“Yard periods are something I feel quite passionate about,” says Capt. Daryn Dalton of M/Y UNICA. First and foremost, he advises planning and scheduling every day well before your arrival to the yard. “Have goals and deadlines in place with contingency to both time and cost. Get your estimates and proposals secured in advance, if practical. A properly planned, realistic, and detailed schedule helps to ensure that projects, departments, and contractors are not overlapping each other or backtracking. Snags and obstacles will come up, but an organized schedule will make it easier to move things without creating a snowball effect. Department head meetings prior to the start of each workday also help finetune the process.”
A properly planned, realistic, and detailed schedule helps to ensure that projects, departments, and contractors are not overlapping each other or backtracking.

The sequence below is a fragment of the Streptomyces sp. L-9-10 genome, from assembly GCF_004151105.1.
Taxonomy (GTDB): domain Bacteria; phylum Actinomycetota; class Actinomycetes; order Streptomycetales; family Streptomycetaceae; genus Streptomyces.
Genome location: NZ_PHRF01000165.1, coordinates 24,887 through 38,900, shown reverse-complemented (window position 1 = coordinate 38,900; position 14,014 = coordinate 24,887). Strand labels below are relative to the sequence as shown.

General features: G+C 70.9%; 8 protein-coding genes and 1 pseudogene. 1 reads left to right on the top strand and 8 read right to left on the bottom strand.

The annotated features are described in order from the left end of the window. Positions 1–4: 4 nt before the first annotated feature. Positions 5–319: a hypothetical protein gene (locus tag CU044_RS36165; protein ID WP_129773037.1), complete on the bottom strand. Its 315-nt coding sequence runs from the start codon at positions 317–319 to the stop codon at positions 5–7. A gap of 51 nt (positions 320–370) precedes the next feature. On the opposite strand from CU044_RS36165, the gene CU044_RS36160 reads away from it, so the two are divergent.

For Capt. Dalton, the biggest challenge with preparations is getting contractors to give somewhat of an accurate estimate before the vessel gets into the yard. “This is especially difficult if you are just returning from a season away. Understandably, it is tough for contractors to give an accurate estimate until they have put in the time on board; however, if you have a good, long-standing relationship and can arm them with enough accurate information, then you can get a ballpark number.” From there, it’s the budget and approvals before slotting them into the schedule. “Getting out of the yard on time and on budget is the ultimate satisfaction but it doesn’t come without frustrations,” he says. “Working as a team helps to share the satisfaction and shed the frustrations.”
“My advice on how to get through a refit period — I wouldn’t say with ease, but to make life a bit easier — is good planning,” says Chief Engineer Tashawna Tasha-Gaye Allen aboard a private yacht. “Ahead of time, confirm the jobs to be done, the materials needed, the contractors who you are going to work with. Get quotations on the job to be done and finalize decisions ahead of time.”